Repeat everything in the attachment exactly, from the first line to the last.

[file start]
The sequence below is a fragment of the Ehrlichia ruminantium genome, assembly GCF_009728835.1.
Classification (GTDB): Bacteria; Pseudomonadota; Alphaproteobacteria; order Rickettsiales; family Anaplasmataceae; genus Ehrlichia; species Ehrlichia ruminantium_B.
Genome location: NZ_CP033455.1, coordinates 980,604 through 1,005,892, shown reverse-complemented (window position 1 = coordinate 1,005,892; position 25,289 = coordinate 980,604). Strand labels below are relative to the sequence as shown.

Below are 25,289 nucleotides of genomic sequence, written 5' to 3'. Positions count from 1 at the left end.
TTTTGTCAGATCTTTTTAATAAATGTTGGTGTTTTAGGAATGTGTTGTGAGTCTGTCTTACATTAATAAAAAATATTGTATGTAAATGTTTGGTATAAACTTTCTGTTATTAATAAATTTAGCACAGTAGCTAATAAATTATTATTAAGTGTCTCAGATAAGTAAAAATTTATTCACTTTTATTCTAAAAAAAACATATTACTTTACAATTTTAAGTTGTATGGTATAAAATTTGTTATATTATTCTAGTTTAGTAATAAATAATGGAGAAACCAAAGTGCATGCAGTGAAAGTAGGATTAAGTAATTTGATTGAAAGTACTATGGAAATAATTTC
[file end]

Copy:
The sequence below is a fragment of the Ehrlichia ruminantium genome, assembly GCF_009728835.1.
Classification (GTDB): Bacteria; Pseudomonadota; Alphaproteobacteria; order Rickettsiales; family Anaplasmataceae; genus Ehrlichia; species Ehrlichia ruminantium_B.
Genome location: NZ_CP033455.1, coordinates 980,604 through 1,005,892, shown reverse-complemented (window position 1 = coordinate 1,005,892; position 25,289 = coordinate 980,604). Strand labels below are relative to the sequence as shown.

Below are 25,289 nucleotides of genomic sequence, written 5' to 3'. Positions count from 1 at the left end.
TTTTGTCAGATCTTTTTAATAAATGTTGGTGTTTTAGGAATGTGTTGTGAGTCTGTCTTACATTAATAAAAAATATTGTATGTAAATGTTTGGTATAAACTTTCTGTTATTAATAAATTTAGCACAGTAGCTAATAAATTATTATTAAGTGTCTCAGATAAGTAAAAATTTATTCACTTTTATTCTAAAAAAAACATATTACTTTACAATTTTAAGTTGTATGGTATAAAATTTGTTATATTATTCTAGTTTAGTAATAAATAATGGAGAAACCAAAGTGCATGCAGTGAAAGTAGGATTAAGTAATTTGATTGAAAGTACTATGGAAATAATTTC